Pfizer Chief Executive Ian Read said late Tuesday that his company would delay increasing the prices on dozens of drug products after President Trump publicly berated the firm one day earlier.
The company, in a statement, said the price increases would effectively be postponed at least until the beginning of 2019 in order “to give the president an opportunity to work on his blueprint to strengthen the healthcare system and provide more access to patients.”
The announcement marked a successful use of the bully pulpit for Trump and a relatively rapid concession by one of the country’s largest companies. Pfizer moved on July 1 to raise the prices on 41 drug products. Trump, on Monday, tweeted said the company should be “ashamed” and vowed an unspecified response.
Trump on Tuesday praised Read for his decision to delay the price increases.
Pfizer on Monday defended the price increases, saying they would not lead to a net increase in prices for consumers. But by Tuesday, the company’s position changed, as it opted to scrap the increases until at least next year.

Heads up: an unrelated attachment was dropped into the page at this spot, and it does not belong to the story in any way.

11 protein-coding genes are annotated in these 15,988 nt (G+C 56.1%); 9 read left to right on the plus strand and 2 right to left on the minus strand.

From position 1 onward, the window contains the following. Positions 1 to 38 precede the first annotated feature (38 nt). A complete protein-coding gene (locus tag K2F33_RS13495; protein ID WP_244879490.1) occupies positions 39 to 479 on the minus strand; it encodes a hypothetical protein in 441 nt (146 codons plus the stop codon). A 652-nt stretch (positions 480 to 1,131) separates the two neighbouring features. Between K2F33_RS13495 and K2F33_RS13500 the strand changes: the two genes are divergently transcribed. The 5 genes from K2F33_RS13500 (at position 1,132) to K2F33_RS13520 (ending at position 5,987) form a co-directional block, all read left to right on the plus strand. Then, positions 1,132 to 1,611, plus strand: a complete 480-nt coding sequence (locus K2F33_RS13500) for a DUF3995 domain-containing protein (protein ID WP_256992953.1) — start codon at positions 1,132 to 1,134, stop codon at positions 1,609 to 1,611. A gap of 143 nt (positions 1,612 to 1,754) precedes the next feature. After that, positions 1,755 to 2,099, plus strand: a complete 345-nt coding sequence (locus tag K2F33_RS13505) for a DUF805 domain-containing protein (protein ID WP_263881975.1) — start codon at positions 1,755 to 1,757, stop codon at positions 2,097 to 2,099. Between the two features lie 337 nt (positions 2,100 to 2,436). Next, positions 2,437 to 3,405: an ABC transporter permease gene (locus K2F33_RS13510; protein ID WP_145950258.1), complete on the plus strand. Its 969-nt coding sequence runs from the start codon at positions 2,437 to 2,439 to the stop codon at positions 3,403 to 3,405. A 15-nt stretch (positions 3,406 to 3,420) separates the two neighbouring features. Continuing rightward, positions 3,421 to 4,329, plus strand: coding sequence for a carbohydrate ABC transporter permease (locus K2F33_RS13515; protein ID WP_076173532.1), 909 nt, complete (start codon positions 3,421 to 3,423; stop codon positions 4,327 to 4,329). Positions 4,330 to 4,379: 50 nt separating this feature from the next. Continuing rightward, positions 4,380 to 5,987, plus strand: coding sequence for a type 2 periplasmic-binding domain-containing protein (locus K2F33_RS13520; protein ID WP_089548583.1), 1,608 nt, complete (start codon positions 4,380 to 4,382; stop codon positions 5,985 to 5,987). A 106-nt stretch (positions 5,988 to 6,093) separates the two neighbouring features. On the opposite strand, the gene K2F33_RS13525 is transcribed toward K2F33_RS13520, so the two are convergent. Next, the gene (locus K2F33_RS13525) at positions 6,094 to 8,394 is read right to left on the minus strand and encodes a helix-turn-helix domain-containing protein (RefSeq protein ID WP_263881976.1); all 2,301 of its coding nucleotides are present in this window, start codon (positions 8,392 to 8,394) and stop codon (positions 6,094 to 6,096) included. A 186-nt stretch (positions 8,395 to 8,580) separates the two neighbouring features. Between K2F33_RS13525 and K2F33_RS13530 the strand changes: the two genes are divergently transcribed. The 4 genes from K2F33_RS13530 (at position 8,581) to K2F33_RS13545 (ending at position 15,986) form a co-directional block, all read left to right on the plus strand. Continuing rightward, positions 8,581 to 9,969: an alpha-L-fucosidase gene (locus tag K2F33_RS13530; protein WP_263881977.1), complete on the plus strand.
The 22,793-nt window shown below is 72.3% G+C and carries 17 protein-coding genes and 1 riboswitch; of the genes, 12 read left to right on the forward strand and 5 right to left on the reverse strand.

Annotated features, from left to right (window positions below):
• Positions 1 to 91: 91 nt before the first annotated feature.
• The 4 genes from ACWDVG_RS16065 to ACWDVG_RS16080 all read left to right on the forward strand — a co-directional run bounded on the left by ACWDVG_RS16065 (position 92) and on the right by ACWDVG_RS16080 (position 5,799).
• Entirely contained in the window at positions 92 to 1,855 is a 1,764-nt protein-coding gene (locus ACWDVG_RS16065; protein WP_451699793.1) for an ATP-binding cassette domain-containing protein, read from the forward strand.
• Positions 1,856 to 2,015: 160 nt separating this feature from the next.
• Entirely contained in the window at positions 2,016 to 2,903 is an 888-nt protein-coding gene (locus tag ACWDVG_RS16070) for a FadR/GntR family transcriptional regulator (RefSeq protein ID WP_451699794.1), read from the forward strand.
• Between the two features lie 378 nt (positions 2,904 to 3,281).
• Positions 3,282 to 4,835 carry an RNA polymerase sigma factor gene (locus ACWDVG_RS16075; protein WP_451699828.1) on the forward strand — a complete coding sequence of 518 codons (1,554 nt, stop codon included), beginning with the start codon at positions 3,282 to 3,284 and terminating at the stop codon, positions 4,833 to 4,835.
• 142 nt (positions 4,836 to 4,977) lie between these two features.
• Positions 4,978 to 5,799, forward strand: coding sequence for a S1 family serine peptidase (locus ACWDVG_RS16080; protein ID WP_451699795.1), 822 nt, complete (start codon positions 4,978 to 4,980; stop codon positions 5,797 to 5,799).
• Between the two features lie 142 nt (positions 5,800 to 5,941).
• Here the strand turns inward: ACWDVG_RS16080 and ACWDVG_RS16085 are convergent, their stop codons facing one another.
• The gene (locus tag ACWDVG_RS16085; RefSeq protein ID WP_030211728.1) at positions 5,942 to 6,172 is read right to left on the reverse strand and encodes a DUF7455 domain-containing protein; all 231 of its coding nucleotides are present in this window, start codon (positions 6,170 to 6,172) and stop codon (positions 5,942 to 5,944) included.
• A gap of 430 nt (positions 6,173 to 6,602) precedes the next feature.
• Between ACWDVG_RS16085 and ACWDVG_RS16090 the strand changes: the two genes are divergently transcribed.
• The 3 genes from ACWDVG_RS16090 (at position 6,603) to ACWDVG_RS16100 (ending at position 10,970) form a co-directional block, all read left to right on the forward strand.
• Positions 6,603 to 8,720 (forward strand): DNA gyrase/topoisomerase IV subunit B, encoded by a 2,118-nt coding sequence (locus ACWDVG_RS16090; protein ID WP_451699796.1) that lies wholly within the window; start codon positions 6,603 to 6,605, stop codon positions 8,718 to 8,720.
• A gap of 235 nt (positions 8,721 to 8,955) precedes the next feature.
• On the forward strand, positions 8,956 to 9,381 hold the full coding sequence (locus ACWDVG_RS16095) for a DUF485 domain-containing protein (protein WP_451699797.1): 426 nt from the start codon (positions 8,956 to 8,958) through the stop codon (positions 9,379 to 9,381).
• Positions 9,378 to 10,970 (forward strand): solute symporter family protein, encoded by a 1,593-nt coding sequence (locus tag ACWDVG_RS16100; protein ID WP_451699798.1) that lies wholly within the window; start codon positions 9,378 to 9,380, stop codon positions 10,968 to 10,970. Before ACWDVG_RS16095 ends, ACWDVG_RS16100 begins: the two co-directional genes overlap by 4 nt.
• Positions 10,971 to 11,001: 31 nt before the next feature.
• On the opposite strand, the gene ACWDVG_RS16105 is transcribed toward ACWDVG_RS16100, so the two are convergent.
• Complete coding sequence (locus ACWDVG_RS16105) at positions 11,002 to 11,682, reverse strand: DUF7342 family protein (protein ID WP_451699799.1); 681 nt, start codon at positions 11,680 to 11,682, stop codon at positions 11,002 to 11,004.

Trump in May released a 44-page document that contained a list of ideas to lower drug prices, but it did not contain any concrete actions that the White House would pursue. Still, Trump predicted it would lead, within weeks, to a major reduction in drug prices. Prices were not reduced.
Trump hasn’t detailed how precisely he planned to proceed.
Pfizer’s immediate decision was much different from the approach Harley-Davidson took recently. The motorcycle manufacturer also drew attacks from Trump by moving forward with a policy that ran afoul of his agenda, announcing it would move some jobs outside the U.S. in order to produce more motorcycles abroad and avoid tariffs on its exports to Europe. Trump threatened to hit Harley with severe taxes and help its rivals, but the firm so far has not wavered in its plan.